08 Jul Under Armour, NIKE, benefits from Adidas decision on Amazon, eBay, Sterne Agee analyst says
Adidas’ decision to allow its products to be sold on Amazon and eBay is “an act of desperation” that will benefit Under Armour and, to a lesser extent, Nike, a stock analyst wrote Monday.
“The lack of restriction will likely cause Adidas to become a more promotional brand, and likely suffer the wrath of its better wholesale partners, which would then be very positive for Under Armour,” Sterne Agee analyst Sam Poser wrote in a research report.
Adidas’ decision, announced last week, to allow the sale of its products via e-commerce sites reversed a previous policy — reportedly in response to complaints from British retailer Sports Direct, which wanted to sell soccer jerseys through third-party sites.
Adidas had previously said it wanted its products to be sold only via expert and specialist retailers rather than eBay and Amazon to ensure they were presented “in the best possible way and in the right environment.” The bigger issue, say those who follow the industry, is that Adidas wanted to protect its retail partners’ pricing — so a new jersey selling for $90 at Dick’s Sporting Goods couldn’t be found for half that price on eBay, for example.
On Monday, Adidas, which keeps its North American headquarters in Portland, amended last week’s announcement, saying the old rules will remain in effect in the United States.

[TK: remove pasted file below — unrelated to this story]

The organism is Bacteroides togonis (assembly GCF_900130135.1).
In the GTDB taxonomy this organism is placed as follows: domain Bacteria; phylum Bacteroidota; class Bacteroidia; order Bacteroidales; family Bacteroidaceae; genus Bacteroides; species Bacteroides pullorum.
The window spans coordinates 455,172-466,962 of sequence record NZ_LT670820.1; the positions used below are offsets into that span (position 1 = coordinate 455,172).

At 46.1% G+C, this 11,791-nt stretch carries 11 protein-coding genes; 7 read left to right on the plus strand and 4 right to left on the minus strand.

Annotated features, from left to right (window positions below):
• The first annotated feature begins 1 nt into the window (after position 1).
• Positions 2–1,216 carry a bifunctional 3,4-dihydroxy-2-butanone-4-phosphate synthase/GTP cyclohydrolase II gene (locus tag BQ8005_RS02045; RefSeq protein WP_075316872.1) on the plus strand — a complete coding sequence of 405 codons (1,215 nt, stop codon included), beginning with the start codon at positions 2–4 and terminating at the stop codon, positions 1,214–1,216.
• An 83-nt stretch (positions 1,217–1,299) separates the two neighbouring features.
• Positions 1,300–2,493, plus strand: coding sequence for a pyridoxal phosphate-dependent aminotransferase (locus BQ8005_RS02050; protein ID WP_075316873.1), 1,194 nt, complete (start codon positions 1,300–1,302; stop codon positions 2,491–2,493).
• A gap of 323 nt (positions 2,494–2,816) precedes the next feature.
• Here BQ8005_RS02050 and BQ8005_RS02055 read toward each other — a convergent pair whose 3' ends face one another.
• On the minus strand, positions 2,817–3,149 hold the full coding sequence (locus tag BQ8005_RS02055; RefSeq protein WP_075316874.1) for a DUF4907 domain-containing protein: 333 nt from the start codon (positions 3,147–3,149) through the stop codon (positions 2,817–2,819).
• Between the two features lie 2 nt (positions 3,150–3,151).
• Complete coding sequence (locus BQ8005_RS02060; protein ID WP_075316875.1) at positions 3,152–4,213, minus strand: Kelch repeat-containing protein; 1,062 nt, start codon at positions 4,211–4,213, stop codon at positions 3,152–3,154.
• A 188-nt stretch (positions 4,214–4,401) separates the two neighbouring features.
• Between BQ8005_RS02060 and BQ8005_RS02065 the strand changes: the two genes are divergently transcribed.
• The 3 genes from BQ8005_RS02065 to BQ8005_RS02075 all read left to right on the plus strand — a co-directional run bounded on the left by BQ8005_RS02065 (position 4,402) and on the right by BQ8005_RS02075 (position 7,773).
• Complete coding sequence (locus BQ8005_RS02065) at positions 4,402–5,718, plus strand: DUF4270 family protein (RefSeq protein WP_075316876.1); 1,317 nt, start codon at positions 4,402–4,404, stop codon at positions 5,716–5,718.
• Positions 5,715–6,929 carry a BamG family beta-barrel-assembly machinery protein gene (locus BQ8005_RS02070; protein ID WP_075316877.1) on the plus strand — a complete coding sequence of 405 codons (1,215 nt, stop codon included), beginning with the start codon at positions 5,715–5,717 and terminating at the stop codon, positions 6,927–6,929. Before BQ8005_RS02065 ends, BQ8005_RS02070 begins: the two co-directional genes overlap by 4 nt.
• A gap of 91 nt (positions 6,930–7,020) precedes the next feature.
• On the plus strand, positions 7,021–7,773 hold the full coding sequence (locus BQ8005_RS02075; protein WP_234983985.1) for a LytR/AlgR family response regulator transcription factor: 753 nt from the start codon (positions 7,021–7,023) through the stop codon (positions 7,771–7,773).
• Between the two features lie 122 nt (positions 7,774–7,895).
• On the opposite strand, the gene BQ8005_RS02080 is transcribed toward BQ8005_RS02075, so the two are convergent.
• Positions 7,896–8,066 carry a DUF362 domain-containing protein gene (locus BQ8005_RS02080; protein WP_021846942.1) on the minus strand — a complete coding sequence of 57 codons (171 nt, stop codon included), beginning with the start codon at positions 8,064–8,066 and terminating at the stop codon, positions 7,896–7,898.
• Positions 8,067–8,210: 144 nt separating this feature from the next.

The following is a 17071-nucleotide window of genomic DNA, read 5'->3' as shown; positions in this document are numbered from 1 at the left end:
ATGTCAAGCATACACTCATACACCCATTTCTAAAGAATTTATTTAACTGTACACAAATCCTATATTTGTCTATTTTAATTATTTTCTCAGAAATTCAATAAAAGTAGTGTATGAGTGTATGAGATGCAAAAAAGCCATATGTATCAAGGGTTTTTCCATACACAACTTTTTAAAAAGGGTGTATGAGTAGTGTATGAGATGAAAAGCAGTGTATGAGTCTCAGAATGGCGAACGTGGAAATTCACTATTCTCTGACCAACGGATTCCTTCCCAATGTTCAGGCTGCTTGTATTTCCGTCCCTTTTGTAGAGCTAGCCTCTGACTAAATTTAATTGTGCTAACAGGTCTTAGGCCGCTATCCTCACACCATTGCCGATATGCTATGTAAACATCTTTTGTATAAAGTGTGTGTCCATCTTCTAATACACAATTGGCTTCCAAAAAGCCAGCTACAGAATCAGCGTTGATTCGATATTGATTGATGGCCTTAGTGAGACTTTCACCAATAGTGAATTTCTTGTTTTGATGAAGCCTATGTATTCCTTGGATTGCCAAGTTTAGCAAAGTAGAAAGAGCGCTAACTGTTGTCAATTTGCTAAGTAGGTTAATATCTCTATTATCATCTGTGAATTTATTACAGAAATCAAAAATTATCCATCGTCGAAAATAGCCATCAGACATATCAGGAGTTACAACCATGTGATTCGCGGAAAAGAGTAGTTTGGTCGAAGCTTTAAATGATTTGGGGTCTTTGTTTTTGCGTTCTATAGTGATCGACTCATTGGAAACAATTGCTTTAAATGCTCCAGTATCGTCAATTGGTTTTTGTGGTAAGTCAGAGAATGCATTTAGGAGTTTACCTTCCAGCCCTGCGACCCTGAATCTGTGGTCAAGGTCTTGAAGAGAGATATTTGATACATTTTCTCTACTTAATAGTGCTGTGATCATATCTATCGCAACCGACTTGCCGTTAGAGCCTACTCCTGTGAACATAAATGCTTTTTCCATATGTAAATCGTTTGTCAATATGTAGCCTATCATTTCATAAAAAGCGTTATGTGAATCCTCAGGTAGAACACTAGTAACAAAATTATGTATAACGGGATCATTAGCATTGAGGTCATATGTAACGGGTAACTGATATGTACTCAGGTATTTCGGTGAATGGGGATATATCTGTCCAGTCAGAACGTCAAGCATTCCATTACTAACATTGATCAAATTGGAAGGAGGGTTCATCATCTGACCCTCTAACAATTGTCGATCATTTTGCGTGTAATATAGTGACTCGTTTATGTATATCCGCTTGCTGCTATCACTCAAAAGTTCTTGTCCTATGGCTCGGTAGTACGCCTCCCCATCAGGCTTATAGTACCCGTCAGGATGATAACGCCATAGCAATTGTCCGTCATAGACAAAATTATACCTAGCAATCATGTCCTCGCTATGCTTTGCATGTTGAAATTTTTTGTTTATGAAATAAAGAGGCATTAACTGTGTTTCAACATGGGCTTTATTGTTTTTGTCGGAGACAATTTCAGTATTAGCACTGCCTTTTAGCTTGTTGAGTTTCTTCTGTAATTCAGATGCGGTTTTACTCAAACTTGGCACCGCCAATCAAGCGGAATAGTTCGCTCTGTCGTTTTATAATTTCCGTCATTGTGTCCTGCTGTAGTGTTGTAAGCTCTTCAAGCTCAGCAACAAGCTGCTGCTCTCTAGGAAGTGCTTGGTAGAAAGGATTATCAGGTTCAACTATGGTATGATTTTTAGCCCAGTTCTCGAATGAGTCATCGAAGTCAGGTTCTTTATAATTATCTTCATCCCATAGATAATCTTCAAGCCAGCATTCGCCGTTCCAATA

But Poser, in a phone interview Monday, questioned the impact of that distinction. He said in a global economy, North American consumers would be able to navigate to an overseas ecommerce site to make purchases if they were so inclined.
“They open that in Europe and you can’t stop it once you open it,” Poser said. “Everything’s global. I can go shopping on a UK website and buy it cheaper. Everything’s global.”
Poser’s report said Adidas would be able issue online presentation standards to sites like Amazon and eBay, “but will not be allowed to dictate pricing. Open market sites are designed to drive sales volume, usually via discounting, with little regard for the perception of the brand.”
Poser speculated that retailers such as Dick’s Sporting Goods, Hibbett Sports and Sports Authority would respond by carrying fewer Adidas products.
“Two such retailers have confirmed our assertion,” Poser writes, and Under Armour “will likely be the largest beneficiary of Adidas’ actions.”
“Premium sporting goods and athletic specialty retailers will punish Adidas for its decision. Those retailers will increase funding to UA at the expense of Adidas. Nike may benefit a bit but retailers do not want to increase its market share.”
On top of that, Under Armour, which now counts on North America for more than 90 percent of its sales, is looking to expand its international share. Adidas’ move will give Under Armour a boost internationally, Poser says.
Under Armour is gaining market share overall, especially in apparel, “and Adidas is the main donor,” Poser writes.
Under Armour’s apparel market share has grown from 20.2 percent last year to 24.2 percent this year in the United States compared to Adidas declining from 10.7 percent last year to 7.7 percent this year, according to SportScanInfo.
“Under Armour should be thanking Adidas for making such a shortsighted decision,” Poser concludes, referring to the mass on-line retailers decision. “And now UA’s long-term revenue growth opportunities became even more promising.”
— Allan Brettman